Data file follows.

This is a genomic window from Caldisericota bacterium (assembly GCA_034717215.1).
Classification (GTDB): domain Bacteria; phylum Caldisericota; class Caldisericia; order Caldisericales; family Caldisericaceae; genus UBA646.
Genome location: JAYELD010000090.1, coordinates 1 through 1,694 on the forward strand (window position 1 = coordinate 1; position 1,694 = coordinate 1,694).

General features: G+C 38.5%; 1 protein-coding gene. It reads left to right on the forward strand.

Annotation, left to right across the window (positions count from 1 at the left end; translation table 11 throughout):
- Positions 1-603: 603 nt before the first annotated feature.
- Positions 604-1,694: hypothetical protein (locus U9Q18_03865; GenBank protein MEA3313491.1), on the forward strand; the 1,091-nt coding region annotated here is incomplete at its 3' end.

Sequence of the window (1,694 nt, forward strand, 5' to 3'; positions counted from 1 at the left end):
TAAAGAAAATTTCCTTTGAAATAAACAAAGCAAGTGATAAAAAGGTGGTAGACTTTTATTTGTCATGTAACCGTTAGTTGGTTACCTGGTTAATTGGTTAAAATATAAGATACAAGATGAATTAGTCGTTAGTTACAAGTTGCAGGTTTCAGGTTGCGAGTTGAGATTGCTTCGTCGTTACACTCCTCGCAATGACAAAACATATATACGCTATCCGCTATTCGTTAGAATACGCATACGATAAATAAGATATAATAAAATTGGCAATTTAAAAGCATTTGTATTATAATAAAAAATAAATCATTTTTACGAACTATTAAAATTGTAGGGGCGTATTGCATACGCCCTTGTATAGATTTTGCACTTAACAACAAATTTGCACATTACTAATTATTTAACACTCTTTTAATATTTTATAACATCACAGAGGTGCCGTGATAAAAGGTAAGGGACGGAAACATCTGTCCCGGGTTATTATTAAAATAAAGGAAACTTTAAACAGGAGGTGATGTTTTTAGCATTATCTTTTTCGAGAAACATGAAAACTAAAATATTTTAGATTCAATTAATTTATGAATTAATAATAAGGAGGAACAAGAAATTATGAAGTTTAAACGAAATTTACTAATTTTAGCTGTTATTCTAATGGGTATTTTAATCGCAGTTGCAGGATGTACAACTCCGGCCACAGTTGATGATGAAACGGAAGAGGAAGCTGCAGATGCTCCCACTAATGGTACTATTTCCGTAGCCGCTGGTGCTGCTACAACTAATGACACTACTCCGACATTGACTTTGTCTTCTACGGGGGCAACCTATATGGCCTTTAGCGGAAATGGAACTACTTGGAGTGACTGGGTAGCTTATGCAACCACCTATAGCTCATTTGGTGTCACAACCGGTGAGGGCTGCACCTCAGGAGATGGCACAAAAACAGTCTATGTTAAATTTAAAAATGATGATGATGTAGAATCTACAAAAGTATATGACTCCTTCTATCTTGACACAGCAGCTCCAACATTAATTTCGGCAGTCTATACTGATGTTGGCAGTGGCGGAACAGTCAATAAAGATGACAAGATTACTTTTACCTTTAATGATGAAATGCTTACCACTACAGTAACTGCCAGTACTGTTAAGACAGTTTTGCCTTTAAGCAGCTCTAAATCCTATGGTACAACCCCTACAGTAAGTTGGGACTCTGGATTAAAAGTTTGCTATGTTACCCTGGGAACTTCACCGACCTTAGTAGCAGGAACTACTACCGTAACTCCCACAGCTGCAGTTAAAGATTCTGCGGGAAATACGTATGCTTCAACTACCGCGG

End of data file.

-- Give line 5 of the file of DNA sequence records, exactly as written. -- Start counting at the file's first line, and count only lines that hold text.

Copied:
Annotation, left to right across the window (positions count from 1 at the left end; translation table 11 throughout):